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darkness

Pronunciation: /ˈdɑːrknəs; ˈdɑːknɪs/

Translation of darkness in Spanish:

noun/nombre

uncountable/no numerable
  • 1.1 (of night, room) oscuridad (feminine) the building was in complete o total darkness el edificio estaba totalmente a oscuras in the darkness en la oscuridad or lo oscuro when darkness falls al caer la noche
    Example sentences
    • It tries to avoid both strong light and total darkness.
    • The bottomless pit is the earth in total darkness with no light from the sun, every island destroyed, the earth's surface broken up.
    • They were flown in total darkness without lights and reference points.
    Example sentences
    • The three-day Leeds Festival kicked off with some of the world's loudest bands - but no serious trouble before darkness fell last night.
    • Police called off co-ordinated searches for the men last night as darkness fell.
    • As darkness fell the following night, the same operation was repeated, netting an additional 84 arrests.
    1.2 (evil) tinieblas (feminine plural) the powers of darkness los poderes del mal
    Example sentences
    • This awakening symbolises the triumph of good, winning against the evil forces of darkness that are represented by the winter.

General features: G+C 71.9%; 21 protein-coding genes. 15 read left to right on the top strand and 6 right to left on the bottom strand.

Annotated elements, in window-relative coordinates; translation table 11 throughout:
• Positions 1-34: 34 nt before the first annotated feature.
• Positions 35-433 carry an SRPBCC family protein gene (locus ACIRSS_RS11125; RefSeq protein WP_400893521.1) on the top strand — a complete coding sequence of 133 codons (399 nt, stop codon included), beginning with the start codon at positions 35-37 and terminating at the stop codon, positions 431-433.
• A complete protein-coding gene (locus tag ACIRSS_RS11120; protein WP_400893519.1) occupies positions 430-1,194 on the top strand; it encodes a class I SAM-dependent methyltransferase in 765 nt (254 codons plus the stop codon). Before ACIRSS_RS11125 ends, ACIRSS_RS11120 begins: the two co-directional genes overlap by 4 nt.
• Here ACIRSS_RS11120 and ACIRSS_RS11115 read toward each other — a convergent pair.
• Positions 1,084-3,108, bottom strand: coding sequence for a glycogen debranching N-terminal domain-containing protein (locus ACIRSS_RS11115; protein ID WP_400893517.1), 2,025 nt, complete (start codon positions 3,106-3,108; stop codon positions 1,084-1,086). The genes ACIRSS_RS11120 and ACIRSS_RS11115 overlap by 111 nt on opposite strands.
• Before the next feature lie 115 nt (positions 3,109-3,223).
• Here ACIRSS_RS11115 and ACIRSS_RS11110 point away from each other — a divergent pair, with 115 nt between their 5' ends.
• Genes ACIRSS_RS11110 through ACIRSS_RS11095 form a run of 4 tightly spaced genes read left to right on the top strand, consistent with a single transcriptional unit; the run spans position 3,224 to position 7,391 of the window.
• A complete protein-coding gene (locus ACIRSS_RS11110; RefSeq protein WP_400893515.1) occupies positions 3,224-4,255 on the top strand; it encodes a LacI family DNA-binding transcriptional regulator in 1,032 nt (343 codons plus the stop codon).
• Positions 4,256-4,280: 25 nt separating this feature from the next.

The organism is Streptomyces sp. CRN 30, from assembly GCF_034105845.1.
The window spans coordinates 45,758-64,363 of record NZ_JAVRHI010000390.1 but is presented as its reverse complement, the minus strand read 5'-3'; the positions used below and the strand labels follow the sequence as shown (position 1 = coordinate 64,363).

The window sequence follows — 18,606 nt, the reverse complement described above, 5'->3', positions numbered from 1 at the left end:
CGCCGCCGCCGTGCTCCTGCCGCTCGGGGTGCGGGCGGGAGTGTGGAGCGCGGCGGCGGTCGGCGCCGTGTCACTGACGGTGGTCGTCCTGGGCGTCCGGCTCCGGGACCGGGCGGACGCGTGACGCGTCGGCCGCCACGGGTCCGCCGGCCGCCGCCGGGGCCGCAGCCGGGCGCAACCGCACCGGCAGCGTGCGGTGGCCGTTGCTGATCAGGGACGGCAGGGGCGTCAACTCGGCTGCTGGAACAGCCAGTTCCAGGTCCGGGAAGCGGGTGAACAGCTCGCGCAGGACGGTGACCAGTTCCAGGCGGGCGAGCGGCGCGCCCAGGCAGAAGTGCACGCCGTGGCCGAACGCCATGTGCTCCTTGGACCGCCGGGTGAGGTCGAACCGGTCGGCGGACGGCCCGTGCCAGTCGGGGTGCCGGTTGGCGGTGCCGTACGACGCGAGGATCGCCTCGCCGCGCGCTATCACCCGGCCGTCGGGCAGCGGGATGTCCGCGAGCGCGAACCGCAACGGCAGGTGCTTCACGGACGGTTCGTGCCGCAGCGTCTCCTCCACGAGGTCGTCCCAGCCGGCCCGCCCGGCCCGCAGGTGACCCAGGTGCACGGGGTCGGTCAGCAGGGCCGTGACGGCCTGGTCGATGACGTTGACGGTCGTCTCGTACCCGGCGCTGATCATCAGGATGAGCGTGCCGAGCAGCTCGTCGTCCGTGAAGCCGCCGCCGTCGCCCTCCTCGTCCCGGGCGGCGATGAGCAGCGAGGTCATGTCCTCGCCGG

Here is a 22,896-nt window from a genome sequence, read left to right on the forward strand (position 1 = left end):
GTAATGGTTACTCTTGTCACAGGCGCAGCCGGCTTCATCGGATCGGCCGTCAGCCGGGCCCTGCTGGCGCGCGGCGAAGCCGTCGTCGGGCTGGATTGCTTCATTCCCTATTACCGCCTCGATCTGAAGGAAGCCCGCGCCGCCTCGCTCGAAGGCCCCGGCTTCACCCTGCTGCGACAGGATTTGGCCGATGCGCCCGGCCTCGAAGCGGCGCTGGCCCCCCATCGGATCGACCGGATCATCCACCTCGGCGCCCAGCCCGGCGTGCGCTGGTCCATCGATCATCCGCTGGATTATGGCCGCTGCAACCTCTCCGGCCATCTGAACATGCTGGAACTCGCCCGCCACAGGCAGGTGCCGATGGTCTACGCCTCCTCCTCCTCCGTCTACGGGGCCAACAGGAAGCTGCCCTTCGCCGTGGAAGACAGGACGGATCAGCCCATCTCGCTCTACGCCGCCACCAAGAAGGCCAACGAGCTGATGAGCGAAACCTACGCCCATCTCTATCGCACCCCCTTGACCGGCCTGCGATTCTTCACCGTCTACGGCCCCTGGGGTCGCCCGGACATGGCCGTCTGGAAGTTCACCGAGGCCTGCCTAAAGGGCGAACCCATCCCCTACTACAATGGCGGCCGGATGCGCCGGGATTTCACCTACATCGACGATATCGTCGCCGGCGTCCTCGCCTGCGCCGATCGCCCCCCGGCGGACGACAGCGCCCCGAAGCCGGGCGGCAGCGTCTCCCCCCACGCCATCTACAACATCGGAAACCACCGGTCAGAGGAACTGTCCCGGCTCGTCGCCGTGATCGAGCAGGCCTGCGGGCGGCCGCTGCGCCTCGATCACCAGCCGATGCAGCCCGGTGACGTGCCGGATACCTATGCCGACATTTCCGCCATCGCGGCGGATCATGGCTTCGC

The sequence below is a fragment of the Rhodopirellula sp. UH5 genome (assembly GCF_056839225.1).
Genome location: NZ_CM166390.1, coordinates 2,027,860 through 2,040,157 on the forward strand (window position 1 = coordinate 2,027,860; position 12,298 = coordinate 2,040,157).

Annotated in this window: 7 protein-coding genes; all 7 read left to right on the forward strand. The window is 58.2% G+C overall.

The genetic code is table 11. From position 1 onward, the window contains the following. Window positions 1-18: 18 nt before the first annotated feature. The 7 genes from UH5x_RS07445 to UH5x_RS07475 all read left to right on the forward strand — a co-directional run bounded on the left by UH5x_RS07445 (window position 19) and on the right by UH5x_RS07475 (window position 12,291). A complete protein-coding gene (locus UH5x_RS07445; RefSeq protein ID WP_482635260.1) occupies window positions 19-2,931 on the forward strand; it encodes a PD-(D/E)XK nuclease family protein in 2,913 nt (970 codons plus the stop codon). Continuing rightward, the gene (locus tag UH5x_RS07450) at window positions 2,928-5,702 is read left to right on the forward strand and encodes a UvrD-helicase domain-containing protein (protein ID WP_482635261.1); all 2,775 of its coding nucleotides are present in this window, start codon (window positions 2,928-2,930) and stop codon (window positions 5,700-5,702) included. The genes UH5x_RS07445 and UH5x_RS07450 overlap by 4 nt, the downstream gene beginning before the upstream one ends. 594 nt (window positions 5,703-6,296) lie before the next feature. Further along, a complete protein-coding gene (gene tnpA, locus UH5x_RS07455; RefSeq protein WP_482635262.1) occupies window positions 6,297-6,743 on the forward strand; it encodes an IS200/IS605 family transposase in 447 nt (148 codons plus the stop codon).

• And we hold you up in pride as our symbol in the fight of Good against the forces of darkness and evil.
    • It scared her the way she would crave that darkness, the wickedness, the evil forces.

Definition of darkness in:

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Word of the day trocha
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Cultural fact of the day

Spain's literary renaissance, known as the Golden Age (Siglo de Oro/i>), roughly covers the sixteenth and seventeenth centuries. It includes the Italian-influenced poetry of figures such as Garcilaso de la Vega; the religious verse of Fray Luis de León, Santa Teresa de Ávila and San Juan de la Cruz; picaresque novels such as the anonymous Lazarillo de Tormes and Quevedo's Buscón; Miguel de Cervantes' immortal Don Quijote; the theater of Lope de Vega, and the ornate poetry of Luis de Góngora.